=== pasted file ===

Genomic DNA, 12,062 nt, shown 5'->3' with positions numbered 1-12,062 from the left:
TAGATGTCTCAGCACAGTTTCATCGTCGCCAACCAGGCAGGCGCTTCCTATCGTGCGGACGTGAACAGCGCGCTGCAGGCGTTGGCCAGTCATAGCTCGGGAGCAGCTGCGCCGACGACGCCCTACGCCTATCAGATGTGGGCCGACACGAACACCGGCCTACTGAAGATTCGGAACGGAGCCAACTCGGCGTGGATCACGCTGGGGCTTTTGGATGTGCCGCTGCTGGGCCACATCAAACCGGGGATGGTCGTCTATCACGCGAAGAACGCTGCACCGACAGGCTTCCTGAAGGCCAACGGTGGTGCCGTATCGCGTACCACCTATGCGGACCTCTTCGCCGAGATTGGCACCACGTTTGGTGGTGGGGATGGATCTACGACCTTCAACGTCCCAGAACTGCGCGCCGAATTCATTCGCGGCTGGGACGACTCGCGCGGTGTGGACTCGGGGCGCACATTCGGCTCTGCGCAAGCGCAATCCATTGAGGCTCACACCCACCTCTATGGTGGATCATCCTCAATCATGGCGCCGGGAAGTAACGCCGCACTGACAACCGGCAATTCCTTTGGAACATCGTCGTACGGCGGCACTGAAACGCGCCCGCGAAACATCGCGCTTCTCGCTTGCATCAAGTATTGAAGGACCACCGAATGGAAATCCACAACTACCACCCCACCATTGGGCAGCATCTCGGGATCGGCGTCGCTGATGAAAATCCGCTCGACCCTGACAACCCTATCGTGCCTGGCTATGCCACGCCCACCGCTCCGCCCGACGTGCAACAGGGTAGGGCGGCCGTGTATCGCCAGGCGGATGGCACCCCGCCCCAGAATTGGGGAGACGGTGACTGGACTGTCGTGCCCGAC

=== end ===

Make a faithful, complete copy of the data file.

Genomic DNA, 12,062 nt, shown 5'->3' with positions numbered 1-12,062 from the left:
TAGATGTCTCAGCACAGTTTCATCGTCGCCAACCAGGCAGGCGCTTCCTATCGTGCGGACGTGAACAGCGCGCTGCAGGCGTTGGCCAGTCATAGCTCGGGAGCAGCTGCGCCGACGACGCCCTACGCCTATCAGATGTGGGCCGACACGAACACCGGCCTACTGAAGATTCGGAACGGAGCCAACTCGGCGTGGATCACGCTGGGGCTTTTGGATGTGCCGCTGCTGGGCCACATCAAACCGGGGATGGTCGTCTATCACGCGAAGAACGCTGCACCGACAGGCTTCCTGAAGGCCAACGGTGGTGCCGTATCGCGTACCACCTATGCGGACCTCTTCGCCGAGATTGGCACCACGTTTGGTGGTGGGGATGGATCTACGACCTTCAACGTCCCAGAACTGCGCGCCGAATTCATTCGCGGCTGGGACGACTCGCGCGGTGTGGACTCGGGGCGCACATTCGGCTCTGCGCAAGCGCAATCCATTGAGGCTCACACCCACCTCTATGGTGGATCATCCTCAATCATGGCGCCGGGAAGTAACGCCGCACTGACAACCGGCAATTCCTTTGGAACATCGTCGTACGGCGGCACTGAAACGCGCCCGCGAAACATCGCGCTTCTCGCTTGCATCAAGTATTGAAGGACCACCGAATGGAAATCCACAACTACCACCCCACCATTGGGCAGCATCTCGGGATCGGCGTCGCTGATGAAAATCCGCTCGACCCTGACAACCCTATCGTGCCTGGCTATGCCACGCCCACCGCTCCGCCCGACGTGCAACAGGGTAGGGCGGCCGTGTATCGCCAGGCGGATGGCACCCCGCCCCAGAATTGGGGAGACGGTGACTGGACTGTCGTGCCCGAC